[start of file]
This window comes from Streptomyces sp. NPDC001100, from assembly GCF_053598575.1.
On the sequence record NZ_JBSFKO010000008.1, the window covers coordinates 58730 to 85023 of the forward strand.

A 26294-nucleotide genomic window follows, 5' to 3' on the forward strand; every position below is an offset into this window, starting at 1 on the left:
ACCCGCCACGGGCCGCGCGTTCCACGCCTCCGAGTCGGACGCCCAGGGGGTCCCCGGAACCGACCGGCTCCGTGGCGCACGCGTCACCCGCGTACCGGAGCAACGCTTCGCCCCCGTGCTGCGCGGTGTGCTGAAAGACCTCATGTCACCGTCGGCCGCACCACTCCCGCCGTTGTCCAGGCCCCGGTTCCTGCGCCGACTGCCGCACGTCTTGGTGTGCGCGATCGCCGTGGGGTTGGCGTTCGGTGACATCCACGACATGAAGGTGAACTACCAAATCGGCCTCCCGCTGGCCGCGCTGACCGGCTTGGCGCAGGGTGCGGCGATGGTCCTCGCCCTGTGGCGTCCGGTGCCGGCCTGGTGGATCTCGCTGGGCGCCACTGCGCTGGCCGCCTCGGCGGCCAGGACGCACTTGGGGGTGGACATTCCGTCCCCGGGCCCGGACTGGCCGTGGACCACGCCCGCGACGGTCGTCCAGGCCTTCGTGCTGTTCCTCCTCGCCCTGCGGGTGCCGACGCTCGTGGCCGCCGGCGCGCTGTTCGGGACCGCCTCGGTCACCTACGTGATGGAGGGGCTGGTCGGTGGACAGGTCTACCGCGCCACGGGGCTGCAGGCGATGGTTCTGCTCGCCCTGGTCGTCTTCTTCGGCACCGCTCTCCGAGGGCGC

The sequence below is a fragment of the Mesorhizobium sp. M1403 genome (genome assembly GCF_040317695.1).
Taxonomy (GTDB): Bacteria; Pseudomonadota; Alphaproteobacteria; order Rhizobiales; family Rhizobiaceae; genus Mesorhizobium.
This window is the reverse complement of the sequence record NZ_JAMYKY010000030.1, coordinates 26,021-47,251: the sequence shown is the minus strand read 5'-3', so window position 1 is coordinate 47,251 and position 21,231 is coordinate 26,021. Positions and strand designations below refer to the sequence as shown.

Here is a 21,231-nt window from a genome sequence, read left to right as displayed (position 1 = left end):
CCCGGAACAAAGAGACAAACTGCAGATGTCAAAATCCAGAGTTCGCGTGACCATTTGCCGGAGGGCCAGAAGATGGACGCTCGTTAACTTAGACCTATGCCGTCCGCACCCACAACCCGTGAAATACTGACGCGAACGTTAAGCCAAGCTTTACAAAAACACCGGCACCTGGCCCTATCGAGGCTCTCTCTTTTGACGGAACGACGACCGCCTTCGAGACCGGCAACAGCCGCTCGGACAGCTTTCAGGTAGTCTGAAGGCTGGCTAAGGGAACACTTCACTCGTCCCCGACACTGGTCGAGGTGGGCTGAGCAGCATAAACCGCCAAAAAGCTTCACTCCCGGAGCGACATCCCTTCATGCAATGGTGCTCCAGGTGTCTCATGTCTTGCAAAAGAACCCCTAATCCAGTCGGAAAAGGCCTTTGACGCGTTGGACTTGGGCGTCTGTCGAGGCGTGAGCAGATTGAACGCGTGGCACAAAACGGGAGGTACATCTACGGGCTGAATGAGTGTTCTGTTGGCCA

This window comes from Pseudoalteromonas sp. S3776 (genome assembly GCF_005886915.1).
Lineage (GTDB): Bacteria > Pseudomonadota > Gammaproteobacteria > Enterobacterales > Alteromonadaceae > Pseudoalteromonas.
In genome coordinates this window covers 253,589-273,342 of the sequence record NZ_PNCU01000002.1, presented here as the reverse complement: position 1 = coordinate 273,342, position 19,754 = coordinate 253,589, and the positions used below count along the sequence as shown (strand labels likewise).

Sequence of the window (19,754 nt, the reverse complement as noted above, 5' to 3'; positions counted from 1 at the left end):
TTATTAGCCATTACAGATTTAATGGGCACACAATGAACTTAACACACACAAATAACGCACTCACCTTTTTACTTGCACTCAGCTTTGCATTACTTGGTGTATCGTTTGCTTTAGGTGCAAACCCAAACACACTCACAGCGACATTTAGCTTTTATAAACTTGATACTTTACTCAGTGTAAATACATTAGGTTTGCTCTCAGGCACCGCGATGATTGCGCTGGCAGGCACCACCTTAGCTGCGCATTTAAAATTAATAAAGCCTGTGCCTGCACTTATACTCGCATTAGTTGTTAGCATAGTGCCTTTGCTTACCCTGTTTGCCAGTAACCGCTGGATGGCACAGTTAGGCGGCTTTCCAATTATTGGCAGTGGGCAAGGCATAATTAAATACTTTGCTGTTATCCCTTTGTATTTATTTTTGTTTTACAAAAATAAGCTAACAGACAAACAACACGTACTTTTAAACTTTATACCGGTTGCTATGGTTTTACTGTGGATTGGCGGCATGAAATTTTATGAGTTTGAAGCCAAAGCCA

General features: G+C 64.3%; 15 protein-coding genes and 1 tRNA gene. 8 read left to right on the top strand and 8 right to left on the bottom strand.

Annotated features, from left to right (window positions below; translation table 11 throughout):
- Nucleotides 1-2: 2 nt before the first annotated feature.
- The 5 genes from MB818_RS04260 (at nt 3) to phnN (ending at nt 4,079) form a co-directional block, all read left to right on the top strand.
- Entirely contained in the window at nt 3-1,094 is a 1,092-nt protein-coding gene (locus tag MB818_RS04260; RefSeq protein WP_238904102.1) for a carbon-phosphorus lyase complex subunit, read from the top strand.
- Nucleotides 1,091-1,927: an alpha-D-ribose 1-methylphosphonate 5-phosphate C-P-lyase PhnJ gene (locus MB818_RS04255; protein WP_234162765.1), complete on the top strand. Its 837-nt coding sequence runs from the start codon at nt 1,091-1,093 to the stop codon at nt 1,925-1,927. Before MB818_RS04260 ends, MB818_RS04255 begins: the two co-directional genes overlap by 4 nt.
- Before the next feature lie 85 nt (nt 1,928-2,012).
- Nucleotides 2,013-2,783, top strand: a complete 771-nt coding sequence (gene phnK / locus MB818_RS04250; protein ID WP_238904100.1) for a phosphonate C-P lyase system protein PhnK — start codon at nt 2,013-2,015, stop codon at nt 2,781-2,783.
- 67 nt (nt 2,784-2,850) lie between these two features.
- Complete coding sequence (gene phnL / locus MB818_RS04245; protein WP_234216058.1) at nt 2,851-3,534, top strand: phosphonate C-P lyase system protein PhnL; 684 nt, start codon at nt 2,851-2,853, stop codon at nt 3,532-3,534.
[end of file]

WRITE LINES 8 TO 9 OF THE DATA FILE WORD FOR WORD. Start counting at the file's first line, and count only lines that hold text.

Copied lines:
Here is a 21,231-nt window from a genome sequence, read left to right as displayed (position 1 = left end):
CCCGGAACAAAGAGACAAACTGCAGATGTCAAAATCCAGAGTTCGCGTGACCATTTGCCGGAGGGCCAGAAGATGGACGCTCGTTAACTTAGACCTATGCCGTCCGCACCCACAACCCGTGAAATACTGACGCGAACGTTAAGCCAAGCTTTACAAAAACACCGGCACCTGGCCCTATCGAGGCTCTCTCTTTTGACGGAACGACGACCGCCTTCGAGACCGGCAACAGCCGCTCGGACAGCTTTCAGGTAGTCTGAAGGCTGGCTAAGGGAACACTTCACTCGTCCCCGACACTGGTCGAGGTGGGCTGAGCAGCATAAACCGCCAAAAAGCTTCACTCCCGGAGCGACATCCCTTCATGCAATGGTGCTCCAGGTGTCTCATGTCTTGCAAAAGAACCCCTAATCCAGTCGGAAAAGGCCTTTGACGCGTTGGACTTGGGCGTCTGTCGAGGCGTGAGCAGATTGAACGCGTGGCACAAAACGGGAGGTACATCTACGGGCTGAATGAGTGTTCTGTTGGCCA